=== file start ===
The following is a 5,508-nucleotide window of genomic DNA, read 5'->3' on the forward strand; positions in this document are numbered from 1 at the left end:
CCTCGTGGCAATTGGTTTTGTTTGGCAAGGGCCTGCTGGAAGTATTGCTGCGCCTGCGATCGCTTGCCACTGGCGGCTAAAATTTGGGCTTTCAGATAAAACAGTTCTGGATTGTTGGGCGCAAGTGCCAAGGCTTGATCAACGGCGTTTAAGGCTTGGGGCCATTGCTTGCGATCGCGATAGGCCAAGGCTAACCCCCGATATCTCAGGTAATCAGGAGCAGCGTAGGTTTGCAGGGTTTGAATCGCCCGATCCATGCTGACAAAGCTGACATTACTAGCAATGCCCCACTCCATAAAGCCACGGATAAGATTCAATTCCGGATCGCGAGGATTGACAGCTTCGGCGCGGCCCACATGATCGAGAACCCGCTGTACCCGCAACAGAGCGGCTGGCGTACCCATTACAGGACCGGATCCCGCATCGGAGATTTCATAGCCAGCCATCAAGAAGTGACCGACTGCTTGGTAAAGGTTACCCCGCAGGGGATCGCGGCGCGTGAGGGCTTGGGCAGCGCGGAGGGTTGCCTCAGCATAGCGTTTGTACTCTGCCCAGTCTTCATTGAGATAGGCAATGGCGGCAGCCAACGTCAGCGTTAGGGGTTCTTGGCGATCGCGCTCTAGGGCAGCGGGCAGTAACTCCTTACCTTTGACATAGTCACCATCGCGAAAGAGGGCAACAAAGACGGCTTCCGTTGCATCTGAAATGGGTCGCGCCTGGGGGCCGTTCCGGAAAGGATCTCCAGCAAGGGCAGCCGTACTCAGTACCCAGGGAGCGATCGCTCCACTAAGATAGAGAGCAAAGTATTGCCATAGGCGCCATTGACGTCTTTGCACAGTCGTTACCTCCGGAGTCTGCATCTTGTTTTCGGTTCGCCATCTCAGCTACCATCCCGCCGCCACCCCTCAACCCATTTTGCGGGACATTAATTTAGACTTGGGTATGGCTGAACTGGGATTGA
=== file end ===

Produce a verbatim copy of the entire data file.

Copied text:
The following is a 5,508-nucleotide window of genomic DNA, read 5'->3' on the forward strand; positions in this document are numbered from 1 at the left end:
CCTCGTGGCAATTGGTTTTGTTTGGCAAGGGCCTGCTGGAAGTATTGCTGCGCCTGCGATCGCTTGCCACTGGCGGCTAAAATTTGGGCTTTCAGATAAAACAGTTCTGGATTGTTGGGCGCAAGTGCCAAGGCTTGATCAACGGCGTTTAAGGCTTGGGGCCATTGCTTGCGATCGCGATAGGCCAAGGCTAACCCCCGATATCTCAGGTAATCAGGAGCAGCGTAGGTTTGCAGGGTTTGAATCGCCCGATCCATGCTGACAAAGCTGACATTACTAGCAATGCCCCACTCCATAAAGCCACGGATAAGATTCAATTCCGGATCGCGAGGATTGACAGCTTCGGCGCGGCCCACATGATCGAGAACCCGCTGTACCCGCAACAGAGCGGCTGGCGTACCCATTACAGGACCGGATCCCGCATCGGAGATTTCATAGCCAGCCATCAAGAAGTGACCGACTGCTTGGTAAAGGTTACCCCGCAGGGGATCGCGGCGCGTGAGGGCTTGGGCAGCGCGGAGGGTTGCCTCAGCATAGCGTTTGTACTCTGCCCAGTCTTCATTGAGATAGGCAATGGCGGCAGCCAACGTCAGCGTTAGGGGTTCTTGGCGATCGCGCTCTAGGGCAGCGGGCAGTAACTCCTTACCTTTGACATAGTCACCATCGCGAAAGAGGGCAACAAAGACGGCTTCCGTTGCATCTGAAATGGGTCGCGCCTGGGGGCCGTTCCGGAAAGGATCTCCAGCAAGGGCAGCCGTACTCAGTACCCAGGGAGCGATCGCTCCACTAAGATAGAGAGCAAAGTATTGCCATAGGCGCCATTGACGTCTTTGCACAGTCGTTACCTCCGGAGTCTGCATCTTGTTTTCGGTTCGCCATCTCAGCTACCATCCCGCCGCCACCCCTCAACCCATTTTGCGGGACATTAATTTAGACTTGGGTATGGCTGAACTGGGATTGA